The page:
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AMD Puts Out Radeon HD 6000 Open-Source Driver

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  • by CynicTheHedgehog (261139) on Friday January 07, 2011 @12:38PM (#34792286) Homepage

    For what it's worth, my AMD CPU and ASUS motherboard (quad core AMD 870 chipset) work just fine in Linux, as does my AMD/ATI video card. As did my previous AMD CPU/motherboard. I have yet to be disappointed by them.

  • by NtwoO (517588) on Friday January 07, 2011 @01:07PM (#34792848) Homepage
    In the past two years I've migrated from 10+ loyal Linux NVidia years to ATI. The ATI closed source drivers were reasonable whilst the NVidia drivers showed a slide in performance and stability (on my system in any case). Since September last year I've migrated my machines to the open source 3d drivers and what a beaut! My MythTV frontend with ATI onboard is impeccable. It'll require much to convince me to change away from ATI/AMD if they keep this kind of support available.
  • by Kjella (173770) on Friday January 07, 2011 @01:20PM (#34793070) Homepage

    It's not an oversight, blame DRM. Everything about their video decoding block (called UVD) is heavily coupled with the protected video path they have to provide for BluRays and other protected content. That means you have to have lawyers and tech people going over everything with a fine tooth comb and how much easier it would make it to reverse engineer the missing bits. It doesn't matter if AACS is broken and BluRay rips are everywhere because the contracts are still valid and the terms and penalties are as nasty as they get. AMD has said they will try to get changes to make it more open source friendly in the pipeline but new designs are started 3-4 years before release and it's probably not on their top 10 must do changes.

    That said, multi-threaded H.264 decoding has improved very much in software and I have no problems decoding 1080p video with that on my desktop CPU, it probably hurts a bit in power usage but at least you *can* do without. Hardware acceleration is more important for laptops and battery life, AMD is working on it but this is a very hard problem and they need most of the resources getting support for new architectures like the HD6000. This is not like much other software, hardware moves fast and in close sync with the closed source drivers. If the open source developers don't keep up, there won't be any support at all. P.S. DRM is also one of the reasons you can't share more of the "fundamentals" with the closed source driver. That would make it too easy to decompile the Windows/Mac driver to track and grab the protected content in transit. It really is a big hindrance to open source drivers.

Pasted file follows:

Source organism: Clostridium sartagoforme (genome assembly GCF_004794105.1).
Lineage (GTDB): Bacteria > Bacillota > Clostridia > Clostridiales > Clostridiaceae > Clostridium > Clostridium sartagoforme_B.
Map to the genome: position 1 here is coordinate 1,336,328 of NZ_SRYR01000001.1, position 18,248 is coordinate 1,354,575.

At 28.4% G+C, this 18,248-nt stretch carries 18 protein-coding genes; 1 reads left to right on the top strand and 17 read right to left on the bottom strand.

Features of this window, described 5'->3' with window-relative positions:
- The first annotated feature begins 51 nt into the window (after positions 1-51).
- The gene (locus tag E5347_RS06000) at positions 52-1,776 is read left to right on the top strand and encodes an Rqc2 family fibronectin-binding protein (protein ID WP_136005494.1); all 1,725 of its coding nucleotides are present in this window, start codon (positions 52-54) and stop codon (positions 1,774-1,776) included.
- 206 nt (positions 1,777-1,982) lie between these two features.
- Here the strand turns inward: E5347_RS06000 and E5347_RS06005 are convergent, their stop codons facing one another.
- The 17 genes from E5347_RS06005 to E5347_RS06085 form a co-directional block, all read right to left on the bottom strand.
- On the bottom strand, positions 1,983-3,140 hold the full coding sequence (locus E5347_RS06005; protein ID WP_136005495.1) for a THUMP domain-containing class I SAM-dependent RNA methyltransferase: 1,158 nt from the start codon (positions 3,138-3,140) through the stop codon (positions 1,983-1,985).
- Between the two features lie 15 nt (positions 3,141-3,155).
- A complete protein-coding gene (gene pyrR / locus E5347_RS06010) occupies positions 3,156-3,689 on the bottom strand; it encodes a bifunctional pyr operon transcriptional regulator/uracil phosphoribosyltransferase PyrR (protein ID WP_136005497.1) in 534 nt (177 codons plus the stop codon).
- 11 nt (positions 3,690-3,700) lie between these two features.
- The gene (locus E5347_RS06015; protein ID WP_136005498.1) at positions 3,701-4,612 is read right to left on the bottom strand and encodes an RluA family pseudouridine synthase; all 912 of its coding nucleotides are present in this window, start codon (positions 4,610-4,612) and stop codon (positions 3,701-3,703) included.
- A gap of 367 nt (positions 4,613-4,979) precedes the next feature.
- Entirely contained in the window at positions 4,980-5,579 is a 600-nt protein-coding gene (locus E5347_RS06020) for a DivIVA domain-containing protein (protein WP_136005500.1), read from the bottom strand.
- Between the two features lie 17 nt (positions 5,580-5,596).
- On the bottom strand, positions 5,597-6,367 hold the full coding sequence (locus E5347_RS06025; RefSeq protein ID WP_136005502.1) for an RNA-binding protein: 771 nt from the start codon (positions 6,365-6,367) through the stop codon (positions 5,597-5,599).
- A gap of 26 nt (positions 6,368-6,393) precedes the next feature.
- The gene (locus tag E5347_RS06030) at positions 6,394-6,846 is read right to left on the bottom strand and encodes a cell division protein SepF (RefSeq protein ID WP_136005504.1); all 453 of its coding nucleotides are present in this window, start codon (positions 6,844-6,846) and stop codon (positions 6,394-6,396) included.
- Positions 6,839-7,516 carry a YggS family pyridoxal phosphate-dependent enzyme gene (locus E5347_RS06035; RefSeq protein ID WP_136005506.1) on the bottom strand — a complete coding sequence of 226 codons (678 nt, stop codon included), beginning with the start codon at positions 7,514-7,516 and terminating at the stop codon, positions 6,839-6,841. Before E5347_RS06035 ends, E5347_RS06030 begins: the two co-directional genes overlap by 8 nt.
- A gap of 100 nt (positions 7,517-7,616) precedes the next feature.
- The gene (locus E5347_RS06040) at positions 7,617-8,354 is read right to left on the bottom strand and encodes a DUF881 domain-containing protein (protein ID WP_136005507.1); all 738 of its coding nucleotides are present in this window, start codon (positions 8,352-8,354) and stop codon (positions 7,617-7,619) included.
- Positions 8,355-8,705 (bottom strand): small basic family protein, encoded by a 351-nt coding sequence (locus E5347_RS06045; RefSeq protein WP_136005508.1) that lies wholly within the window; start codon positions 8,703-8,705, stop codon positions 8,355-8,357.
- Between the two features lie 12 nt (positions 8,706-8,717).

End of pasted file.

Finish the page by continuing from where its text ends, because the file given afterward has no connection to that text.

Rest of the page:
• by Anonymous Coward on Friday January 07, 2011 @01:21PM (#34793090)

    Only reason you'd get a segfault is because fglrx is installed. Remove it or ati-drivers (it's called one or the other) and you should be able to configure with the regular xf86-video-ati driver, which should at the very least give you smooth 2d if drm isn't available, and 3d/kms if it is (and the kernel is later than 2.6.36 or so.)

  • by Kjella (173770) on Friday January 07, 2011 @01:49PM (#34793558) Homepage

    No, OpenGL 2.1 is the highest supported [x.org], but this is because Mesa - the open source implementation of OpenGL - doesn't support anything higher. Somebody needs to implement OpenGL 3 and 4 before there can be drivers for it.

  • by Daniel Phillips (238627) on Friday January 07, 2011 @02:47PM (#34794344)

    Mesa GL 2.1 is already quite kickass, with a very capable shading language and plenty of extensions covering most of the advantages of OGL 3/4. The main improvement I'd like to see is geometry shaders, which are getting close [phoronix.com].

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